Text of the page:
A group of researchers have discovered that a few simple changes made to street signs can thoroughly bewilder machine learning algorithms that can ordinarily tell a stop sign from a speed limit sign. In a paper called Robust Physical-World Attacks on Machine Learning Models, researchers from the University of Washington, the University of Michigan, Stony Brook University, and UC Berkeley describe a program they created for testing purposes that mimics vandalism or graffiti on road signs. Showing the altered signs to autonomous driving systems resulted in a Stop sign being mistaken for a Speed Limit sign 100% of the time. In another case, the autonomous systems thought a Right Turn sign was either a Stop sign or an Added Lane sign.
The researchers say they are trying to come up with a better attack algorithm for testing the comprehension of machine learning systems applied to autonomous vehicles. Previous attack programs of this nature tend to generate unconvincing road sign camouflage that either isn’t realistic or doesn’t fool the machine learning algorithms used in autonomous vehicles.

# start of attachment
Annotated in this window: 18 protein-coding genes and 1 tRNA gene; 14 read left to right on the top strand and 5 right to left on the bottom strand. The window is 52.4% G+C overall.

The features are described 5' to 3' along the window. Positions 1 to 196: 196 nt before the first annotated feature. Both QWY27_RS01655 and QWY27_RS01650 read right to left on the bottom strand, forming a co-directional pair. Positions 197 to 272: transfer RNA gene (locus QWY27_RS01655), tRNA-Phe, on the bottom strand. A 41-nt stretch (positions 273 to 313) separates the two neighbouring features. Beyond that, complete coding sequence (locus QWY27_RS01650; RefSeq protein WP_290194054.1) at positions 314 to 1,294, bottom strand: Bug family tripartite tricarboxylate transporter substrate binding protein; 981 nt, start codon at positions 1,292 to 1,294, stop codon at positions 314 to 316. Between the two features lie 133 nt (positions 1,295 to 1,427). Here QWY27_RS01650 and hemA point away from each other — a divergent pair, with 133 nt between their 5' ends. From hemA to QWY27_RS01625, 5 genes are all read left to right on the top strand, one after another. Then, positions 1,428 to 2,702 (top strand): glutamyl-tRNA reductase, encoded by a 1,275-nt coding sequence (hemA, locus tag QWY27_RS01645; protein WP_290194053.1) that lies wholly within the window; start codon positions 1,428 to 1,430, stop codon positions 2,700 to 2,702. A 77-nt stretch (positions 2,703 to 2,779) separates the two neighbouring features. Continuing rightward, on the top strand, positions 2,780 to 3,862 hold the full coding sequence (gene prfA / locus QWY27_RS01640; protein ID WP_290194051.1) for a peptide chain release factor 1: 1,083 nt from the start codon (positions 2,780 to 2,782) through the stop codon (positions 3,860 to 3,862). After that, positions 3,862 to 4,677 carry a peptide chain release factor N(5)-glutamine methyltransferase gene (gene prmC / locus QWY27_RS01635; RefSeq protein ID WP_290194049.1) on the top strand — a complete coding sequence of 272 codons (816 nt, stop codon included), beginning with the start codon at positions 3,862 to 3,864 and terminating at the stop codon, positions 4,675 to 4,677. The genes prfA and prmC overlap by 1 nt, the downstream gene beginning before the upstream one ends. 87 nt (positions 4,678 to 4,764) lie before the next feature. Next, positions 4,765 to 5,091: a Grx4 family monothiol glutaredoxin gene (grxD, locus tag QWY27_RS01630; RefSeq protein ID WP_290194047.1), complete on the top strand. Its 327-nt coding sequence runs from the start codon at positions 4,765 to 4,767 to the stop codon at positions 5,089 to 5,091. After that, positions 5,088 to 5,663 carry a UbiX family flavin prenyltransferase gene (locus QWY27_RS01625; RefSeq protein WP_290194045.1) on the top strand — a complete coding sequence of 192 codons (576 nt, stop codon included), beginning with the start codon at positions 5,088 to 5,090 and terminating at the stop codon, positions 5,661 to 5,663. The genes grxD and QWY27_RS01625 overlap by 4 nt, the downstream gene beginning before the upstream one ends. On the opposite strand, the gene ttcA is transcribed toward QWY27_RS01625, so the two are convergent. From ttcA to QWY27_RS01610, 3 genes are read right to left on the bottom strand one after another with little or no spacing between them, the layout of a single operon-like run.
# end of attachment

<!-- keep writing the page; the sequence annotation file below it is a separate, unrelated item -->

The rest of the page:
It turns out that there are difficulties in developing a program that will reliably fool a sign recognition system. Researchers say physical attacks on a road sign must be able to survive such changing conditions as varying distances, angles, lighting, and the existence of debris. Additionally, vehicle cameras will not necessarily produce correctly scaled images as distances change. Adversarial perturbations in the image would need to survive such resolution changes and be correctly mapped to their corresponding physical locations.
Researchers used three different road sign modifications (subtle, camouflage graffiti, and camouflage art) that their attack algorithm (called RP2 generated. In poster-printing attacks, they printed a digitally perturbed true-sized image of either a Stop sign or a Right Turn sign, cut the print into the shape of the sign, and overlay it on a physical road sign. Subtle perturbations caused the Stop sign to be misclassified as a Speed Limit 45 sign, the misclassification target, in 100% of test cases. Poster-printed camouflage graffiti caused the Right Turn sign to be misclassified as a Stop sign, the misclassification target, 66.67% of the time. In sticker attacks, they printed the perturbations on paper, cut them out, and stuck them to a Stop sign. Sticker camouflage graffiti attacks caused the Stop sign to be misclassified as a Speed Limit 45 sign 66.67% of the time and sticker camouflage art attacks resulted in a 100% targeted misclassification rate.
The point of all this, of course, was to come up with tougher test cases for the sign classifier algorithms now used in autonomous vehicles. Researchers say in future work, they plan to test their algorithm further by varying other conditions they haven’t yet considered, such as sign